Anywhoo, with this more freeform style of teaching, there is perhaps a greater burden of risk - both for the lecturer, who must manage to navigate through 50 minutes of material with no complicated visual artifacts to hide behind, and the students, who must attend all lectures to have a chance of understanding the material covered. Due to this reduced safety net, perhaps this style is in decline (as well as successful marketing and cultural change campaigns by Microsoft). However, in this age of course materials being readily available, and heavy reliance on PowerPoint slides to 'carry' lectures, student attendance in class is reduced due to the safety net being a bit too generous. Also, this style offers a bit more leeway for lecturers to develop a rapport with the students, allowing lecturers to adapt their presentation more towards the class than a predefined set of slides can offer, which ultimately makes a difference between encouraging understanding and just familiarity with facts.
Where does this lead us then?
As with everything where a degree of subjectivity is involved, there is no definite "correct" answer, but because of this, we must also accept that there may have to be some compromises.
Firstly, I believe that there is an over-reliance on PowerPoint presentations (and derivative materials) as the primary medium for teaching and learning to occur. Preparation of PowerPoint presentations usually leads to more "textbook-style" structuring of material, which encourages material to be presented in a way in which it all gets laid out in logical sections (i.e. a bunch of descriptions, a bunch of examples), but does not encourage the formation of understanding (i.e. how these sections are linked together). Consequently, students become a bit lazier, since attending lectures is effectively the same as just referencing the given material.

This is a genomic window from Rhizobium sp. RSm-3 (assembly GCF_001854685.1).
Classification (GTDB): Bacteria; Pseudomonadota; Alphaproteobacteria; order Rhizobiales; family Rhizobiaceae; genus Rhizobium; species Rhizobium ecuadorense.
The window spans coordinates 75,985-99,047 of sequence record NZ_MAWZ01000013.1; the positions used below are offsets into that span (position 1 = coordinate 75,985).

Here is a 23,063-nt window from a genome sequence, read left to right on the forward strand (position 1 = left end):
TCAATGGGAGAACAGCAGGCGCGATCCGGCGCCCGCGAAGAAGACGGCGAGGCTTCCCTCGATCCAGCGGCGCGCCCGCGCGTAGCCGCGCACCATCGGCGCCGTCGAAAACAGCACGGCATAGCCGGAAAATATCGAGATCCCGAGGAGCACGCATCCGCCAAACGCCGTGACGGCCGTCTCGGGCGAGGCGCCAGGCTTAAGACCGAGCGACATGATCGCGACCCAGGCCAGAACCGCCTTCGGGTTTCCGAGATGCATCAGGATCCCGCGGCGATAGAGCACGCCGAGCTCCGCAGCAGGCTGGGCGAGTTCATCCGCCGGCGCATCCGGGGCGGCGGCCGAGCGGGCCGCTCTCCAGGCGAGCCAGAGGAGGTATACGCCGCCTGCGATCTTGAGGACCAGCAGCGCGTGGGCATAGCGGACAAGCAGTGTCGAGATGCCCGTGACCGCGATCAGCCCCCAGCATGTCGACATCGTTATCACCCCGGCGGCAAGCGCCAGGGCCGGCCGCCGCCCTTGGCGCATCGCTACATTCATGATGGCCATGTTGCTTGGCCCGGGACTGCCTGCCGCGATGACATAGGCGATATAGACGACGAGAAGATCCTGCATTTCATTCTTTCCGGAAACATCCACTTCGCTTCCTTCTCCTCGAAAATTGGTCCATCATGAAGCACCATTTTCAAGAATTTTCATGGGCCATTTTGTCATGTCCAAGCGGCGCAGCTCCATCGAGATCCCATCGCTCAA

Secondly, the process of creating definitions intends to provide "concise, compact, and consistent" ways of describing the various incarnations of a concept. This is where generality comes in, and is particularly a bit of a disease among mathematicians (and also physicists, who are really mathematicians in disguise). Through an understandable desire to be able to describe everything in general terms/forms (i.e. definitions, or formulas populated with subscripts), with these forms then being able to be specialised/convoluted to resemble actual use cases, all concepts end up being introduced in this way. That is, "here is the general form... now, here we manipulate it with $*&@(^) steps... voila! it deals with the problem we had".
The problems with this approach are three-fold:
- General forms tend to use a lot of placeholders (i.e. dx_i/dt = k x_i / h^2 + Ae^2x_i + dy/dt), but these placeholders (i.e. symbols with subscripts) have an inherently complex affordance associated with them. This belies the fact that often, many of these placeholders are single quantities from other sources, or that they are representing some (simple) concept/entity we're familar with already (i.e. "
" represents something as simple as "a + 5", or "b - c", or even "2 * 9", yet seeing the placeholders in the general form don't make this kind of situation apparent).
- Processes described in a general form use careful "lawyer language". I'm sure you'll come across legal license agreements for software that use placeholders (point 1) and unnatural word ordering to be sure that the description can be used to correctly describe the situation. Once again, these careful wranglings mean that the meaning that is relevant most of the time is obfuscated. That is, careful reading under a particular mindset while thinking over a specific example in order to make sense of it.